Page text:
by President Lula that Cubans know, because it
was published here yesterday -- I don't know if
you know about it in New York. But I think that
one has to be absolutely out of his mind to
believe that that policy functions, that that
policy works. The world and the reality around
the U.S. is showing that it is not the case. But
even in America, even in the U.S., you have
people that would like very much to expand trade
with Cuba, to have more normal relations, or to
-- just to travel, just to travel to exercise
that right that now may be even leading some
people to court to be accused, indicted of that
serious crime. By the way, I hope you are aware,
Juan, that they arrested a number of Puerto
Ricans when they arrived in Mayaguez a few days
ago. The crime? Having come to Cuba. Now, it's a
more serious crime, according to Mr. Bush.
JUAN GONZALEZ: No, I was not aware of those
latest arrests, and thank you for informing me about them.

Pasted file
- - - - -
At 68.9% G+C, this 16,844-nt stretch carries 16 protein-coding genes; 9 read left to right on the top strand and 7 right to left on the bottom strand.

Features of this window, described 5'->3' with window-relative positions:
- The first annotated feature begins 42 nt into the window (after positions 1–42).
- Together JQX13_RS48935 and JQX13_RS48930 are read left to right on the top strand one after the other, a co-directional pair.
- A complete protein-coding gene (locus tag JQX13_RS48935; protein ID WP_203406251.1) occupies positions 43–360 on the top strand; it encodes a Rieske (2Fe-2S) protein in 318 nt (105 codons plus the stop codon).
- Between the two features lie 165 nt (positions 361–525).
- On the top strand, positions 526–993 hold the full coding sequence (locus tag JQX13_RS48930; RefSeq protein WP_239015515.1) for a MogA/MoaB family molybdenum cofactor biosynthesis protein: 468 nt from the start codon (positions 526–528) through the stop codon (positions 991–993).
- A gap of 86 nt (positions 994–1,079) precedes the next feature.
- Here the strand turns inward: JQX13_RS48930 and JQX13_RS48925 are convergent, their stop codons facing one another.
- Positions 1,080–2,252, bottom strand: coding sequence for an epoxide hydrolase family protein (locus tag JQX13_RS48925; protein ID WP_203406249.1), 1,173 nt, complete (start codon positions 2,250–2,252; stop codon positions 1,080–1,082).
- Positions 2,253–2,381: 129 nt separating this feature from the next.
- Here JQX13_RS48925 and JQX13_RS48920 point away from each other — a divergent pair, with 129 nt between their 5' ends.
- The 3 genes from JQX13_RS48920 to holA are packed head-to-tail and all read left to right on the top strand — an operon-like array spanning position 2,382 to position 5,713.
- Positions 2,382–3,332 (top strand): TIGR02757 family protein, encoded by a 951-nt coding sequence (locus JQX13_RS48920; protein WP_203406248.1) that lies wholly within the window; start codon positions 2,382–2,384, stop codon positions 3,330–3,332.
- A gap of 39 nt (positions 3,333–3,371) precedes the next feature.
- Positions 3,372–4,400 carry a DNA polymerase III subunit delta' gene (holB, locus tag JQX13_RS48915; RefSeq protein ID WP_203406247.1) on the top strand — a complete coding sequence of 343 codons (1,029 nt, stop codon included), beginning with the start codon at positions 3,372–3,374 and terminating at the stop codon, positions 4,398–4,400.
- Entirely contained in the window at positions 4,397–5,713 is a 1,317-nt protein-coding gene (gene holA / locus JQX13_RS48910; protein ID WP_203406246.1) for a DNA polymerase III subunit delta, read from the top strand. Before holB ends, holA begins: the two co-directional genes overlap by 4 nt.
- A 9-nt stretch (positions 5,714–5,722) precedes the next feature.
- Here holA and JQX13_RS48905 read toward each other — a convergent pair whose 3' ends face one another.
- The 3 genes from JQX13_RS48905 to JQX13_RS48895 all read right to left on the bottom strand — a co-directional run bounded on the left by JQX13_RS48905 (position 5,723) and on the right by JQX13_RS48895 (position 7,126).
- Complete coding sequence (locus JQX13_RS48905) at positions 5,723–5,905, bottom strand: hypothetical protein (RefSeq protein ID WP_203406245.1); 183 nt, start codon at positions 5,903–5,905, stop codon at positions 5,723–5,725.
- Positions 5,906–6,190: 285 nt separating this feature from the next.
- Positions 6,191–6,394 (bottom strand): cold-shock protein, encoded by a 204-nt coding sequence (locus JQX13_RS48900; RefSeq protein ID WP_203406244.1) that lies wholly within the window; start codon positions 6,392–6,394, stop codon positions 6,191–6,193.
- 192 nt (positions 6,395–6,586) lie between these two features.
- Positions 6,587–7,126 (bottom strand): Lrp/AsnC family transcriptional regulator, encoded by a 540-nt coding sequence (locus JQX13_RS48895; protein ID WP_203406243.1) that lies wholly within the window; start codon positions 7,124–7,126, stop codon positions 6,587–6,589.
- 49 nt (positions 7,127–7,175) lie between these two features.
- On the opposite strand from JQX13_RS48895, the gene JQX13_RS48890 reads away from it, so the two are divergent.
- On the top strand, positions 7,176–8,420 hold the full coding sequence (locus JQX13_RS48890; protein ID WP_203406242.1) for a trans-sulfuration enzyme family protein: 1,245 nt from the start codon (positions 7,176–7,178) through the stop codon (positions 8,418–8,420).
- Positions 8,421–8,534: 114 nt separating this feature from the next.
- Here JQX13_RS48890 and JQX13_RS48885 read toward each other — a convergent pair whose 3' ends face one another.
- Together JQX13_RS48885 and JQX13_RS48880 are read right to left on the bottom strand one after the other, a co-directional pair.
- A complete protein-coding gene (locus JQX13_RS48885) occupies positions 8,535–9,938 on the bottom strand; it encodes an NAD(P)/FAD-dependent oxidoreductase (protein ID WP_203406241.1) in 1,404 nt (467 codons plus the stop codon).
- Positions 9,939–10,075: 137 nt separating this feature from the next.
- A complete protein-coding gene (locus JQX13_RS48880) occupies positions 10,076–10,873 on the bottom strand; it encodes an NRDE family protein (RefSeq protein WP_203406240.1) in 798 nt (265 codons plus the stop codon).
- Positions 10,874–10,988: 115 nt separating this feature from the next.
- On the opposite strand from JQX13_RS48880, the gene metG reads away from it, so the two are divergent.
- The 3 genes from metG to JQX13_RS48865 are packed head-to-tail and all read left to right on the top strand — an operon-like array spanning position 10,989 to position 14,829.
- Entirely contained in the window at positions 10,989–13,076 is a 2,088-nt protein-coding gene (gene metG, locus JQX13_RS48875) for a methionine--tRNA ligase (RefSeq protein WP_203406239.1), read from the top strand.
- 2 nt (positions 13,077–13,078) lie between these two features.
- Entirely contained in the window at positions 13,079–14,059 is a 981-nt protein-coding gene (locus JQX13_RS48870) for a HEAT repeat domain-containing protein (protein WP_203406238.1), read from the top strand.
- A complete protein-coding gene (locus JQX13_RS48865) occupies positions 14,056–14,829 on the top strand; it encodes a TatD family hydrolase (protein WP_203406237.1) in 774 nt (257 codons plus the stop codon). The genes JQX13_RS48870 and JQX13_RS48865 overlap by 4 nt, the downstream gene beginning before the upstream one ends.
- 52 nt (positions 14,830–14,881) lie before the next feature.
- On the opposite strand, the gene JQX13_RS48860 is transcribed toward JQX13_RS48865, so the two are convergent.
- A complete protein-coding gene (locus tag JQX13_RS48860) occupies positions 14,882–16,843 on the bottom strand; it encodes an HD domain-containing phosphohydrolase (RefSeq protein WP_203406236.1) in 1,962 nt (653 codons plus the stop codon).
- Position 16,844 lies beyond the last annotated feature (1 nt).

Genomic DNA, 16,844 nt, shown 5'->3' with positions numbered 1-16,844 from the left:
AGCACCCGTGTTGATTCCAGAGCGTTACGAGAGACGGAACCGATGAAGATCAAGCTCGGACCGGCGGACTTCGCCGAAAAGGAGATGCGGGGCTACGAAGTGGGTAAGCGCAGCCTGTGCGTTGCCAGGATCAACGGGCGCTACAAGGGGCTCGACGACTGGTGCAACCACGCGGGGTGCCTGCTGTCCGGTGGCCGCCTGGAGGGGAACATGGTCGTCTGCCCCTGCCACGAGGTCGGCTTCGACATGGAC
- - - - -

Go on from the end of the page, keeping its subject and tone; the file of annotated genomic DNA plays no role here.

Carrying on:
RICARDO ALARCON: They had traveled to Cuba via
the Dominican Republic, and apparently they went
by boat from eastern Dominican to Mayaguez in the
west part of Puerto Rico, and upon arrival there,
they were -- it's not exact -- they don't say
that they are detained in a formal way, but they
were detained. Upon arrival, they are being
interviewed and so on, because -- and they were
notified that they did violate American law, and
now, since July the 10th, they may be indicted
and incarcerated, which is something that is
crazy. It's easier to move out of Mayaguez
because of all the [inaudible] fishing and so on, they hope.
AMY GOODMAN: Ricardo Alarcon, we only have 30
seconds, and we're going to be going to Beirut in
a moment, but I wanted to ask about your
comments, quoted in Prensa Latina, calling the
President, President Bush, a terrorist for what's
happening in Lebanon right now. It was part of
your condemnation of what you call the Israeli massacre in Qana.
RICARDO ALARCON: Not only because that time -- I
visited Qana, in fact -- very movable to see that
again the same story was repeated. But President
Bush is a terrorist. His policy is terrorism. He
was meeting last Monday in Miami with some very